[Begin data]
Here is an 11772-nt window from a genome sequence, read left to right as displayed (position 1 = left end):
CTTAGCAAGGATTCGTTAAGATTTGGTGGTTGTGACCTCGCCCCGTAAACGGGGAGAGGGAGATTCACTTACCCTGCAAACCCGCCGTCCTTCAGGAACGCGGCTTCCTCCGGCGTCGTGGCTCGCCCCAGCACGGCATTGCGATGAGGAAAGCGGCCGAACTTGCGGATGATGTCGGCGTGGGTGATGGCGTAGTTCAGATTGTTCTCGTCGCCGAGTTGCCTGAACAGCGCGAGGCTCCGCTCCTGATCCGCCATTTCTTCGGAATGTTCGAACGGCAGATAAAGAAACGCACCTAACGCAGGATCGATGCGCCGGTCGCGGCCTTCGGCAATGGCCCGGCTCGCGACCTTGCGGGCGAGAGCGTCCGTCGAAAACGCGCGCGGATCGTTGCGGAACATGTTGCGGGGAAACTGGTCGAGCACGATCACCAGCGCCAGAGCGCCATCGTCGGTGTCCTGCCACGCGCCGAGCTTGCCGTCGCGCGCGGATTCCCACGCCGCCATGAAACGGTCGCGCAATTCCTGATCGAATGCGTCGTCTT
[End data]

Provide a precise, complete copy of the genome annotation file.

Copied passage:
Here is an 11772-nt window from a genome sequence, read left to right as displayed (position 1 = left end):
CTTAGCAAGGATTCGTTAAGATTTGGTGGTTGTGACCTCGCCCCGTAAACGGGGAGAGGGAGATTCACTTACCCTGCAAACCCGCCGTCCTTCAGGAACGCGGCTTCCTCCGGCGTCGTGGCTCGCCCCAGCACGGCATTGCGATGAGGAAAGCGGCCGAACTTGCGGATGATGTCGGCGTGGGTGATGGCGTAGTTCAGATTGTTCTCGTCGCCGAGTTGCCTGAACAGCGCGAGGCTCCGCTCCTGATCCGCCATTTCTTCGGAATGTTCGAACGGCAGATAAAGAAACGCACCTAACGCAGGATCGATGCGCCGGTCGCGGCCTTCGGCAATGGCCCGGCTCGCGACCTTGCGGGCGAGAGCGTCCGTCGAAAACGCGCGCGGATCGTTGCGGAACATGTTGCGGGGAAACTGGTCGAGCACGATCACCAGCGCCAGAGCGCCATCGTCGGTGTCCTGCCACGCGCCGAGCTTGCCGTCGCGCGCGGATTCCCACGCCGCCATGAAACGGTCGCGCAATTCCTGATCGAATGCGTCGTCTT